Eye on Extremism: December 5

The Wall Street Journal: Trump Administration Considers 14,000 More Troops For Mideast

“The Trump administration is considering a significant expansion of the U.S. military footprint in the Middle East to counter Iran, including dozens more ships, other military hardware and as many as 14,000 additional troops, U.S. officials said. The deployment could double the number of U.S. military personnel who have been sent to the region since the start of a troop buildup in May. President Trump is expected to make a decision on the new deployments as soon as this month, those officials said. Mr. Trump, facing an election next year, has long sought to exit foreign entanglements and avoid new conflicts. But on Iran—and partly at the behest of Israel—he is convinced of the need to counter the threat his aides say Tehran poses, the officials said. He also could approve a smaller U.S. deployment, the officials said. There is growing fear among U.S. military and other administration officials that an attack on U.S. interests and forces could leave the U.S. with few options in the region, officials said. By sending additional military resources to the region, the administration would be presenting a more credible deterrent to Tehran, which has been blamed for a series of attacks, including one in September against oil facilities in Saudi Arabia. Iran has denied involvement.”

The Times: YouTube Still Hosting Lectures By Islamist Hate Preacher Anwar Al-Awlaki

“Lectures by an Islamist hate preacher whose teachings helped to radicalise the London Bridge terrorist Usman Khan have been found on YouTube years after experts warned of the dangers they present. The Counter Extremism Project (CEP), which aims to combat the activities of extremist groups online, said at the time that it had found evidence of 90 cases of terrorists who attacked western targets after being influenced by Awlaki material online. David Ibsen, executive director of the CEP, said: “The London Bridge attack is yet another example of the consequences of inaction and negligence by online platforms. Somehow eight years after his death Anwar al-Awlaki remains a leading English language jihadist recruiter. Either YouTube’s technology or its commitment, is lacking.”

Fox News: Iranian Missile Parts Headed To Yemen Captured By US Navy Warship, Officials Say

“U.S. officials confirmed to Fox News on Wednesday that a U.S. Navy warship has intercepted a “significant cache” of what is thought to be missile parts from Iran headed to rebels in Yemen. This is the first time such high-level missile components have been seized en route to the four-year civil war in Yemen, officials said, where Iranians support the Houthi rebels. The U.S. has repeatedly accused Iran of smuggling arms to the rebels, who are battling the Yemeni government. A small Navy boat and a Coast Guard boarding team seized the weapons last Wednesday in the northern Arabian Sea. The weapons have been linked to Iran. The Yemeni civil war has been seen as a proxy conflict between Iran and Saudi Arabia, and as a means to quell Iranian influence in the region. In light of the violence, 20 million people have been rendered food-insecure, with half of those suffering extreme levels of hunger, according to a United Nations report from February. The seizure came just as Secretary of State Mike Pompeo met with Israeli Prime Minister Benjamin Netanyahu to discuss counterbalancing Iran.”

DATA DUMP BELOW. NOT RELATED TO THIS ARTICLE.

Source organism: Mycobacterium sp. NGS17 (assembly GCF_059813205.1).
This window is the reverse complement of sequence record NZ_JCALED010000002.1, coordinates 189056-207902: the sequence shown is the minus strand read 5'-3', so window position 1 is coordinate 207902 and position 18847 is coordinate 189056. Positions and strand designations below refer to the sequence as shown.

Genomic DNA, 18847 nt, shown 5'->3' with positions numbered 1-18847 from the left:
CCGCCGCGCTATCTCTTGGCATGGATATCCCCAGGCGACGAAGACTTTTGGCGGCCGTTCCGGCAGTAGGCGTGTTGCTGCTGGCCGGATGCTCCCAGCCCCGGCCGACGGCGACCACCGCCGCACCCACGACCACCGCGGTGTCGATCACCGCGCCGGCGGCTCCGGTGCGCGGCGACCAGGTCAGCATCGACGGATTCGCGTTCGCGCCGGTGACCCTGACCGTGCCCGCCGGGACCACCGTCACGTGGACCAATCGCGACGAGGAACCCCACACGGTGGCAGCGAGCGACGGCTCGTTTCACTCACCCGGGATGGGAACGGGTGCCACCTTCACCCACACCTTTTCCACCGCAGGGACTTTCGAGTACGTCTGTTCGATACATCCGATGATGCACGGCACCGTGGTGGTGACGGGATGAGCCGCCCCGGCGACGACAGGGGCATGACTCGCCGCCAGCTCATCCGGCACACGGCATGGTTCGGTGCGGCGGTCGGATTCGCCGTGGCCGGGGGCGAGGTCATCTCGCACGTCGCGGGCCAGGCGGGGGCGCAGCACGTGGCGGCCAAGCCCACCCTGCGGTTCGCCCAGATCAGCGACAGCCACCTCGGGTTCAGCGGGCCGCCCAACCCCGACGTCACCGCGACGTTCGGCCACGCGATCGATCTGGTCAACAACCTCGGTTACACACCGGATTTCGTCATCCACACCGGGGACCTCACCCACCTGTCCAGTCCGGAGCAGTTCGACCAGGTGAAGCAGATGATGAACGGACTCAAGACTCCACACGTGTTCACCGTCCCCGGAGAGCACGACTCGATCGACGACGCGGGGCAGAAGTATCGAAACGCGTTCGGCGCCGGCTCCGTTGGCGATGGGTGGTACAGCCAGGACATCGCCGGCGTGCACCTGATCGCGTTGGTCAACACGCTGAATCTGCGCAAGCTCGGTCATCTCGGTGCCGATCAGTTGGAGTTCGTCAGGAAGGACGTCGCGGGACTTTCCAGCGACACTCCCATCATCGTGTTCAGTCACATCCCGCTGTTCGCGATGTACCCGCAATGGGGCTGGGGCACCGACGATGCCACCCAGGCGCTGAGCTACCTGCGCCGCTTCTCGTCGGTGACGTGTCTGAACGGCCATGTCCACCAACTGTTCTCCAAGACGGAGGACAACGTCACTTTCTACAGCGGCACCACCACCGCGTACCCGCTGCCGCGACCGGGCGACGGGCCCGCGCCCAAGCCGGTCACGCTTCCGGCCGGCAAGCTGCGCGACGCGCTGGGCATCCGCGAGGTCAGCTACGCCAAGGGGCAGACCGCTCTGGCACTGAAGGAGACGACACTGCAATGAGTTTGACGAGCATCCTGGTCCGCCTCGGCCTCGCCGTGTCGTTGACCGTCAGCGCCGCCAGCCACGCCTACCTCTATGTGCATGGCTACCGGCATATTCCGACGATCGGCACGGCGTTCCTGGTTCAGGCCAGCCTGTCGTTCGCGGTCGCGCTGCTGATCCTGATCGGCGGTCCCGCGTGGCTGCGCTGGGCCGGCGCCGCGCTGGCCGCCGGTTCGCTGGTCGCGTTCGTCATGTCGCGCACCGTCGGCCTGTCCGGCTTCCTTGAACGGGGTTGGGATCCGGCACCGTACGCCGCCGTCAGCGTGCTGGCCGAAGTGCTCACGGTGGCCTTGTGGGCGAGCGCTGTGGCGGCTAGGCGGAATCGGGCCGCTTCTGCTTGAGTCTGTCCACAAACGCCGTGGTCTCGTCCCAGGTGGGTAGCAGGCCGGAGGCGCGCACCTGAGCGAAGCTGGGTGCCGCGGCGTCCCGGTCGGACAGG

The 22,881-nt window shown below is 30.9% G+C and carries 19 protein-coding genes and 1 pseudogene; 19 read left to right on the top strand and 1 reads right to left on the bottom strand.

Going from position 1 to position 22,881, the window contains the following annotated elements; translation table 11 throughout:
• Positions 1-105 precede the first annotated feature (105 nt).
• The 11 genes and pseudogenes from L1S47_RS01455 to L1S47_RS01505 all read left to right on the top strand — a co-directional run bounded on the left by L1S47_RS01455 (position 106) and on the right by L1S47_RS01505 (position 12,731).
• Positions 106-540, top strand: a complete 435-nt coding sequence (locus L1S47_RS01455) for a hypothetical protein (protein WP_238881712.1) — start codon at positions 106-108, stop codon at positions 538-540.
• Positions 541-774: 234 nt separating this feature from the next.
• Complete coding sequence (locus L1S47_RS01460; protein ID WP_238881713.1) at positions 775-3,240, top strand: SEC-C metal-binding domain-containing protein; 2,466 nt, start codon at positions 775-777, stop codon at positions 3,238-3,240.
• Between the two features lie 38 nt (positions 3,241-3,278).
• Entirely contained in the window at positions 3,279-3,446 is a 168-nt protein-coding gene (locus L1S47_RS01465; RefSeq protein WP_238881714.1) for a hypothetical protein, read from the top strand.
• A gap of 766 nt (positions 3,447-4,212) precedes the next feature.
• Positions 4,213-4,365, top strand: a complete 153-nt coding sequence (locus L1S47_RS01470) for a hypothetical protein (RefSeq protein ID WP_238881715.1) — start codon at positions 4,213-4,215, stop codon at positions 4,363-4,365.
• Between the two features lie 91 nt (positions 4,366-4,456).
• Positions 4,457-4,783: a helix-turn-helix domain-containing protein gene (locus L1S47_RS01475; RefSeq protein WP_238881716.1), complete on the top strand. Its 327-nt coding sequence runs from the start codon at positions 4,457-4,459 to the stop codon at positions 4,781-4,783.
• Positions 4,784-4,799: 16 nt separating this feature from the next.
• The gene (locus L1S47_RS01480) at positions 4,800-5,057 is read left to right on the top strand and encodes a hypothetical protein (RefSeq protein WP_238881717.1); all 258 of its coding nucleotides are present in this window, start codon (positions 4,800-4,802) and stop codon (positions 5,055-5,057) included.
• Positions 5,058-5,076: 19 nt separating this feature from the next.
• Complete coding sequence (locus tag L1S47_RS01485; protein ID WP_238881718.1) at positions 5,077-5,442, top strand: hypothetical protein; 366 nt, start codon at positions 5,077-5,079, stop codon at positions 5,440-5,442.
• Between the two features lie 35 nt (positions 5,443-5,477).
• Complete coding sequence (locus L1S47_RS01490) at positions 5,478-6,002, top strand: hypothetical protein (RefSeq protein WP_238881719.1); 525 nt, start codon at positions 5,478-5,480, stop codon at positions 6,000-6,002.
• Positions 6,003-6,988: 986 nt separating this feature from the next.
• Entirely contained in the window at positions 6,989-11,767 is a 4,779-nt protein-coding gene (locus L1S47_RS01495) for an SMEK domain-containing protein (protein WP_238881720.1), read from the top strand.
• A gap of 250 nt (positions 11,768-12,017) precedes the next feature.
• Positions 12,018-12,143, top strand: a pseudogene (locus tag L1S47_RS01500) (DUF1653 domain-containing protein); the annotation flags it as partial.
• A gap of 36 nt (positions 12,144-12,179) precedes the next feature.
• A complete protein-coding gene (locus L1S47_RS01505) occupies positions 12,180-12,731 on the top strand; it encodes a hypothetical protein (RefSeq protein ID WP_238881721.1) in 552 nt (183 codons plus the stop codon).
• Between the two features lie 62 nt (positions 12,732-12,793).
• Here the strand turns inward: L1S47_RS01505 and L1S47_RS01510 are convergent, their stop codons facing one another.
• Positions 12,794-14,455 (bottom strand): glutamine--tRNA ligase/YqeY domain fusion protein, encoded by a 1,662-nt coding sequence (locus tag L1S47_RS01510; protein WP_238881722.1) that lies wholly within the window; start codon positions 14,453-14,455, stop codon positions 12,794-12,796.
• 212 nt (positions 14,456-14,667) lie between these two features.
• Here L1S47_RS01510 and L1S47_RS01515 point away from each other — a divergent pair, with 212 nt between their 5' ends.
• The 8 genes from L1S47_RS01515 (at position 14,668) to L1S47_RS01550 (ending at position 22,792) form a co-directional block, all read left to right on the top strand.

Haaretz: Iranian Weapons Warehouse Struck In Eastern Syria, Report Says

“An Iranian Revolutionary Guards weapons warehouse in eastern Syria was struck, Saudi news channel Al Arabiya reported Wednesday night. The warehouse is located within an airport near Al-Bukamal, on the Iraqi border. When asked if he authorized the strike on Wednesday during a press briefing ahead of his meeting with U.S. Secretary of State Mike Pompeo, Prime Minister Benjamin Netanyahu said: "I never talk about that." In recent months, a series of strikes in Iraq have been attributed to Israel, some of them near the Syria-Iraq border and the Al-Bukamal-Qaim crossing. The attacks targeted Iran-backed Shi'ite militias and their convoys tasked with smuggling weapons into Syria. In September, the Israeli army said Shi'ite units led by Iran's Quds Force attempted to fire several rockets which failed to cross over to Israel. This came just two weeks after the Israeli army announced that Iranian General Qassem Soleimani was behind plans to carry out a drone attack on Israel from Syria.”